Knowing and Not Knowing a Country

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Some people have suggested that my next book will be about my time in Hungary. I think that’s likely, but if so, it will differ from books that claim to reveal a country from the inside. Instead, it will explore the very difficulty of getting to know a country, even when you live and teach there, even when you undertake to learn the language, even (I believe) after you have been there a few years. The difficulty is the great part of it; if I could learn all about a country in a few months, I probably wouldn’t bother; I’d look for something more challenging to do.

When trying to speak more Hungarian, people tend to react in one of two ways. Some express amazement when I so much as put a sentence together. Other people ask, “Why do you even bother? Hungarian is difficult, and surely you can find enough people who speak English.” Yes, it’s a difficult language, but I insist on meeting the difficulty. I seek out situations where I am surrounded by Hungarian (for long stretches, without translation). Then I can focus on listening and figuring out as much as possible. The brain does lots of work in the background, too; when I surround myself with the language, I start recognizing patterns and words.

The difficulty of learning a language, of getting to know a country, is all the more reason for doing it. It’s difficult because it shows the limitations of your own knowledge and speech. For a long time you simply feel clumsy, unable to say what you want to say, unable to understand what others are saying. Then, over time, the big clumsiness melts away and an awkward semi-fluency sets in. Then slowly the fluency grows and the awkwardness diminishes; and now you start to appreciate the things that one language can express and the other cannot. You read literature in the new language, without much use of a dictionary. You try making jokes. Even this has a tentative quality–but the tentativeness also sharpens the ear. Something similar can be said for getting to know a country; as you learn more, you keep your conclusions more and more in check and become more alert to your surroundings. (I say “you,” but the truth of this may vary from person to person, place to place, and time to time.)

In that spirit, here’s a recording of a bird I heard the other night. At first I thought it was a mockingbird, but I don’t think there are mockingbirds here. It might have been a starling or Eurasian jay. And here, below, is a video of an unknown bird I saw take flight. I thought it was a stork, but since it was completely white, it may have been an egret instead.

As for the photo at the top, I took it in Békés on June 5. The river is the Körös.

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  • “To know that you can do better next time, unrecognizably better, and that there is no next time, and that it is a blessing there is not, there is a thought to be going on with.”

    —Samuel Beckett, Malone Dies

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  • Pilinszky Event (3/20/2022)

  • ABOUT THE AUTHOR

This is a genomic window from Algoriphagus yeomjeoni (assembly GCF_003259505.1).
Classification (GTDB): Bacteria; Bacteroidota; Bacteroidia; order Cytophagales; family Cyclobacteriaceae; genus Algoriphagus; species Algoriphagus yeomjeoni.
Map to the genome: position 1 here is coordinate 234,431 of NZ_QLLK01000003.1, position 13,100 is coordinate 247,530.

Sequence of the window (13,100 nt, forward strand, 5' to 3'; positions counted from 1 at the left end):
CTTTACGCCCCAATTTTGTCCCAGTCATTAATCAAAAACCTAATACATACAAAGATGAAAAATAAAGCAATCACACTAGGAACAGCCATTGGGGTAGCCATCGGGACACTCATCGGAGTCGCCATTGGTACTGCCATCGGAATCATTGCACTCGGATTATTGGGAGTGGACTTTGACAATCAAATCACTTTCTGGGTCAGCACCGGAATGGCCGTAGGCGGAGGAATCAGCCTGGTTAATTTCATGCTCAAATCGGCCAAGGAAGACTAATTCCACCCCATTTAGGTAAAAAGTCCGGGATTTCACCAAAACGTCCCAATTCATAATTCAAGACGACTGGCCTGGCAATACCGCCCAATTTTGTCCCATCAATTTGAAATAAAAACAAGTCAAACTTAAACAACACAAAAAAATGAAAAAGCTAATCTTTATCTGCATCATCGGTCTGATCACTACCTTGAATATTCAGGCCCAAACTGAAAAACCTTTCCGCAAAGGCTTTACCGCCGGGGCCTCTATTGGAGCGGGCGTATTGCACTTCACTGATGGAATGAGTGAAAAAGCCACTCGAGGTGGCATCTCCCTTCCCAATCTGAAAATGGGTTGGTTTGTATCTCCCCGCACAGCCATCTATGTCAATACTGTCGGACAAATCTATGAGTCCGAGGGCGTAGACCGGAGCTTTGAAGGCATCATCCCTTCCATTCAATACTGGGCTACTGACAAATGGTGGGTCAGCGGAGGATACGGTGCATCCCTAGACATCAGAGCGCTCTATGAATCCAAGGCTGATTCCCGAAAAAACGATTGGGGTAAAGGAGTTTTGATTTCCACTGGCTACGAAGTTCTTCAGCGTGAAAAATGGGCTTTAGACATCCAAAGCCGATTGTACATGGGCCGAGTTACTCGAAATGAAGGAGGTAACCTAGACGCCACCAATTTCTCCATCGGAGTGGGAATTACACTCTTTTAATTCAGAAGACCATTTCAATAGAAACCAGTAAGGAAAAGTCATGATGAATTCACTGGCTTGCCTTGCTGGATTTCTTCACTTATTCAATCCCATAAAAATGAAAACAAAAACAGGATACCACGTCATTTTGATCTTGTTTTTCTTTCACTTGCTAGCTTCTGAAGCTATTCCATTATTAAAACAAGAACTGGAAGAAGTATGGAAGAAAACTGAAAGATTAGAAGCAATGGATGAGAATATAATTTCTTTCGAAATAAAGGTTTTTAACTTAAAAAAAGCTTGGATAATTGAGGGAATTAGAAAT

Diana Senechal is the author of Republic of Noise: The Loss of Solitude in Schools and Culture and the 2011 winner of the Hiett Prize in the Humanities, awarded by the Dallas Institute of Humanities and Culture. Her second book, Mind over Memes: Passive Listening, Toxic Talk, and Other Modern Language Follies, was published by Rowman & Littlefield in October 2018. In February 2022, Deep Vellum will publish her translation of Gyula Jenei's 2018 poetry collection Mindig Más.

    Since November 2017, she has been teaching English, American civilization, and British civilization at the Varga Katalin Gimnázium in Szolnok, Hungary. From 2011 to 2016, she helped shape and teach the philosophy program at Columbia Secondary School for Math, Science & Engineering in New York City. In 2014, she and her students founded the philosophy journal CONTRARIWISE, which now has international participation and readership. In 2020, at the Varga Katalin Gimnázium, she and her students released the first issue of the online literary journal Folyosó.

  • INTERVIEWS AND TALKS

    On April 26, 2016, Diana Senechal delivered her talk "Take Away the Takeaway (Including This One)" at TEDx Upper West Side.
     

    Here is a video from the Dallas Institute's 2015 Education Forum.  Also see the video "Hiett Prize Winners Discuss the Future of the Humanities." 

    On April 19–21, 2014, Diana Senechal took part in a discussion of solitude on BBC World Service's programme The Forum.  

    On February 22, 2013, Diana Senechal was interviewed by Leah Wescott, editor-in-chief of The Cronk of Higher Education. Here is the podcast.

  • ABOUT THIS BLOG

    All blog contents are copyright © Diana Senechal. Anything on this blog may be quoted with proper attribution. Comments are welcome.

    On this blog, Take Away the Takeaway, I discuss literature, music, education, and other things. Some of the pieces are satirical and assigned (for clarity) to the satire category.

    When I revise a piece substantially after posting it, I note this at the end. Minor corrections (e.g., of punctuation and spelling) may go unannounced.

    Speaking of imperfection, my other blog, Megfogalmazások, abounds with imperfect Hungarian.

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